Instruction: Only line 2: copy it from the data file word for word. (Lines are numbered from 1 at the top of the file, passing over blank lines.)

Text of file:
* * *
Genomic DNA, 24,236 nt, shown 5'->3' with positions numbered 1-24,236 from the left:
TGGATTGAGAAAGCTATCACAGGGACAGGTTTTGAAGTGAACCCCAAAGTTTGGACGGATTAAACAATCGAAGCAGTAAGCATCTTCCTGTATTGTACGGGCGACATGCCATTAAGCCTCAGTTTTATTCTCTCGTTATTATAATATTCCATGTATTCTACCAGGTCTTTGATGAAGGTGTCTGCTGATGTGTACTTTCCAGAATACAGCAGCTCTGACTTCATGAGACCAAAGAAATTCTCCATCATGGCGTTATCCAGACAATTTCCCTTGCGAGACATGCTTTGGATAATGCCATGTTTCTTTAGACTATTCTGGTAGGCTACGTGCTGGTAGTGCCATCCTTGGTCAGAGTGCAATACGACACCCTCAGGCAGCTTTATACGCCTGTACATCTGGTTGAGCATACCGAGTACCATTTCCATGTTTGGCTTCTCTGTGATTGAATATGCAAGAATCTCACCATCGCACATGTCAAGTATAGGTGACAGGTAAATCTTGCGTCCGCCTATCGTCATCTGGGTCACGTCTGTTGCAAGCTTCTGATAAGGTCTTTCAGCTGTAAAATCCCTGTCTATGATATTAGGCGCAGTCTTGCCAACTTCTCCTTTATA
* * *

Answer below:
TGGATTGAGAAAGCTATCACAGGGACAGGTTTTGAAGTGAACCCCAAAGTTTGGACGGATTAAACAATCGAAGCAGTAAGCATCTTCCTGTATTGTACGGGCGACATGCCATTAAGCCTCAGTTTTATTCTCTCGTTATTATAATATTCCATGTATTCTACCAGGTCTTTGATGAAGGTGTCTGCTGATGTGTACTTTCCAGAATACAGCAGCTCTGACTTCATGAGACCAAAGAAATTCTCCATCATGGCGTTATCCAGACAATTTCCCTTGCGAGACATGCTTTGGATAATGCCATGTTTCTTTAGACTATTCTGGTAGGCTACGTGCTGGTAGTGCCATCCTTGGTCAGAGTGCAATACGACACCCTCAGGCAGCTTTATACGCCTGTACATCTGGTTGAGCATACCGAGTACCATTTCCATGTTTGGCTTCTCTGTGATTGAATATGCAAGAATCTCACCATCGCACATGTCAAGTATAGGTGACAGGTAAATCTTGCGTCCGCCTATCGTCATCTGGGTCACGTCTGTTGCAAGCTTCTGATAAGGTCTTTCAGCTGTAAAATCCCTGTCTATGATATTAGGCGCAGTCTTGCCAACTTCTCCTTTATA